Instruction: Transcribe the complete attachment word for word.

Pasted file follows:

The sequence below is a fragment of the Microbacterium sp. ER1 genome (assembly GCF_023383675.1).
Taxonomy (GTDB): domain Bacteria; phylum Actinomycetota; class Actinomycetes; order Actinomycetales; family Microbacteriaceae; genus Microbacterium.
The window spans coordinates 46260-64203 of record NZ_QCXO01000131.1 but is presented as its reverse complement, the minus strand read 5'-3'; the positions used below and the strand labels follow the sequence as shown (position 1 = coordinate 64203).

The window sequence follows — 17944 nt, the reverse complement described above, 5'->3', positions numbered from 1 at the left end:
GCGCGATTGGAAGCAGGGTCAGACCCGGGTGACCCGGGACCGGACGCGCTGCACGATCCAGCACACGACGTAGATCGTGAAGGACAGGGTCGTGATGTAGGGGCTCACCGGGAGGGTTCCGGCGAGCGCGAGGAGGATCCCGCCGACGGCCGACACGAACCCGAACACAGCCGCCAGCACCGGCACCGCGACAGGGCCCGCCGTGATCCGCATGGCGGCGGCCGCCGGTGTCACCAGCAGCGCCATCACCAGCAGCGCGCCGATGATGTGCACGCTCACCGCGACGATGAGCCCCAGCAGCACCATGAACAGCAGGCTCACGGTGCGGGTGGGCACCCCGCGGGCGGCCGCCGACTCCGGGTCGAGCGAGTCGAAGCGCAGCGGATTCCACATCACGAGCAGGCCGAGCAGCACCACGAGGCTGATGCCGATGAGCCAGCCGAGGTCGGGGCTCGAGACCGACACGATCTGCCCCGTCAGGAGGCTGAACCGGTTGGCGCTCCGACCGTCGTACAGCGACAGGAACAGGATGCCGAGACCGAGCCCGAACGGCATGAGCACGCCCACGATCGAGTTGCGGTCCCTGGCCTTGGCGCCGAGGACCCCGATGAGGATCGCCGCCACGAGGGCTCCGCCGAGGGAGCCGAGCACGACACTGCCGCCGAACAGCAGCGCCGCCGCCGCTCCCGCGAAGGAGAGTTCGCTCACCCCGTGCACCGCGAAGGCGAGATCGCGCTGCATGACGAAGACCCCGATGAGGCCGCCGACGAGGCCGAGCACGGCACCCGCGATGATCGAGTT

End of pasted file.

The sequence below is a fragment of the Microbacterium sp. ER1 genome (assembly GCF_023383675.1).
Taxonomy (GTDB): domain Bacteria; phylum Actinomycetota; class Actinomycetes; order Actinomycetales; family Microbacteriaceae; genus Microbacterium.
The window spans coordinates 46260-64203 of record NZ_QCXO01000131.1 but is presented as its reverse complement, the minus strand read 5'-3'; the positions used below and the strand labels follow the sequence as shown (position 1 = coordinate 64203).

The window sequence follows — 17944 nt, the reverse complement described above, 5'->3', positions numbered from 1 at the left end:
GCGCGATTGGAAGCAGGGTCAGACCCGGGTGACCCGGGACCGGACGCGCTGCACGATCCAGCACACGACGTAGATCGTGAAGGACAGGGTCGTGATGTAGGGGCTCACCGGGAGGGTTCCGGCGAGCGCGAGGAGGATCCCGCCGACGGCCGACACGAACCCGAACACAGCCGCCAGCACCGGCACCGCGACAGGGCCCGCCGTGATCCGCATGGCGGCGGCCGCCGGTGTCACCAGCAGCGCCATCACCAGCAGCGCGCCGATGATGTGCACGCTCACCGCGACGATGAGCCCCAGCAGCACCATGAACAGCAGGCTCACGGTGCGGGTGGGCACCCCGCGGGCGGCCGCCGACTCCGGGTCGAGCGAGTCGAAGCGCAGCGGATTCCACATCACGAGCAGGCCGAGCAGCACCACGAGGCTGATGCCGATGAGCCAGCCGAGGTCGGGGCTCGAGACCGACACGATCTGCCCCGTCAGGAGGCTGAACCGGTTGGCGCTCCGACCGTCGTACAGCGACAGGAACAGGATGCCGAGACCGAGCCCGAACGGCATGAGCACGCCCACGATCGAGTTGCGGTCCCTGGCCTTGGCGCCGAGGACCCCGATGAGGATCGCCGCCACGAGGGCTCCGCCGAGGGAGCCGAGCACGACACTGCCGCCGAACAGCAGCGCCGCCGCCGCTCCCGCGAAGGAGAGTTCGCTCACCCCGTGCACCGCGAAGGCGAGATCGCGCTGCATGACGAAGACCCCGATGAGGCCGCCGACGAGGCCGAGCACGGCACCCGCGATGATCGAGTT